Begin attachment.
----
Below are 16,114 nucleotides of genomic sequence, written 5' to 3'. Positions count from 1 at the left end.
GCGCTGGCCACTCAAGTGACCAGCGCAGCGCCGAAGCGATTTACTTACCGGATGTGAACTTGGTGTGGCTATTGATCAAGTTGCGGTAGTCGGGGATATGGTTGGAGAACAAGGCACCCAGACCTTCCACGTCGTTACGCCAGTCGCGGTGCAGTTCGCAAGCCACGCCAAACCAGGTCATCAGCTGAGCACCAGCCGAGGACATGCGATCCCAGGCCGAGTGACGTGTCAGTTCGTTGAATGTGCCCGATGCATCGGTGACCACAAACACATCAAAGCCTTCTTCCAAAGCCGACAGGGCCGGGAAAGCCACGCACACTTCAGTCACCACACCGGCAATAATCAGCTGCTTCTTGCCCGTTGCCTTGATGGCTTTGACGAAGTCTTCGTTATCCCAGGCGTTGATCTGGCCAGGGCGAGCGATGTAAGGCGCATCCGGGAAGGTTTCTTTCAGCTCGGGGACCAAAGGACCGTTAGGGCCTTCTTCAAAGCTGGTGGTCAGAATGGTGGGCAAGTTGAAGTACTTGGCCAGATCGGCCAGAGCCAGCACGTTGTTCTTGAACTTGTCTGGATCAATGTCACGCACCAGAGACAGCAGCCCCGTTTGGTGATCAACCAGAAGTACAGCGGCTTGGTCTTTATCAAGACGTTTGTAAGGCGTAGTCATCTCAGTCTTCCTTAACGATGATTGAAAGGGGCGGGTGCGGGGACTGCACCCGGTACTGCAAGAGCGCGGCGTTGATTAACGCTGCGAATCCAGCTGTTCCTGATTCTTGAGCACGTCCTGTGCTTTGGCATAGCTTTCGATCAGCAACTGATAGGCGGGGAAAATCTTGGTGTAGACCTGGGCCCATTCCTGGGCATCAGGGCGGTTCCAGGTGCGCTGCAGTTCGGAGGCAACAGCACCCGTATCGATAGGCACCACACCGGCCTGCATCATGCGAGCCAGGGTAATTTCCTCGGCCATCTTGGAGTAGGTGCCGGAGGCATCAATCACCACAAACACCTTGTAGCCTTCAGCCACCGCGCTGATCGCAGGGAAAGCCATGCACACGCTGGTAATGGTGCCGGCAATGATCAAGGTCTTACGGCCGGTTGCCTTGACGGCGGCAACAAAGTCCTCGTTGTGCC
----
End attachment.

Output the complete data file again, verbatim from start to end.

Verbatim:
Below are 16,114 nucleotides of genomic sequence, written 5' to 3'. Positions count from 1 at the left end.
GCGCTGGCCACTCAAGTGACCAGCGCAGCGCCGAAGCGATTTACTTACCGGATGTGAACTTGGTGTGGCTATTGATCAAGTTGCGGTAGTCGGGGATATGGTTGGAGAACAAGGCACCCAGACCTTCCACGTCGTTACGCCAGTCGCGGTGCAGTTCGCAAGCCACGCCAAACCAGGTCATCAGCTGAGCACCAGCCGAGGACATGCGATCCCAGGCCGAGTGACGTGTCAGTTCGTTGAATGTGCCCGATGCATCGGTGACCACAAACACATCAAAGCCTTCTTCCAAAGCCGACAGGGCCGGGAAAGCCACGCACACTTCAGTCACCACACCGGCAATAATCAGCTGCTTCTTGCCCGTTGCCTTGATGGCTTTGACGAAGTCTTCGTTATCCCAGGCGTTGATCTGGCCAGGGCGAGCGATGTAAGGCGCATCCGGGAAGGTTTCTTTCAGCTCGGGGACCAAAGGACCGTTAGGGCCTTCTTCAAAGCTGGTGGTCAGAATGGTGGGCAAGTTGAAGTACTTGGCCAGATCGGCCAGAGCCAGCACGTTGTTCTTGAACTTGTCTGGATCAATGTCACGCACCAGAGACAGCAGCCCCGTTTGGTGATCAACCAGAAGTACAGCGGCTTGGTCTTTATCAAGACGTTTGTAAGGCGTAGTCATCTCAGTCTTCCTTAACGATGATTGAAAGGGGCGGGTGCGGGGACTGCACCCGGTACTGCAAGAGCGCGGCGTTGATTAACGCTGCGAATCCAGCTGTTCCTGATTCTTGAGCACGTCCTGTGCTTTGGCATAGCTTTCGATCAGCAACTGATAGGCGGGGAAAATCTTGGTGTAGACCTGGGCCCATTCCTGGGCATCAGGGCGGTTCCAGGTGCGCTGCAGTTCGGAGGCAACAGCACCCGTATCGATAGGCACCACACCGGCCTGCATCATGCGAGCCAGGGTAATTTCCTCGGCCATCTTGGAGTAGGTGCCGGAGGCATCAATCACCACAAACACCTTGTAGCCTTCAGCCACCGCGCTGATCGCAGGGAAAGCCATGCACACGCTGGTAATGGTGCCGGCAATGATCAAGGTCTTACGGCCGGTTGCCTTGACGGCGGCAACAAAGTCCTCGTTGTGCC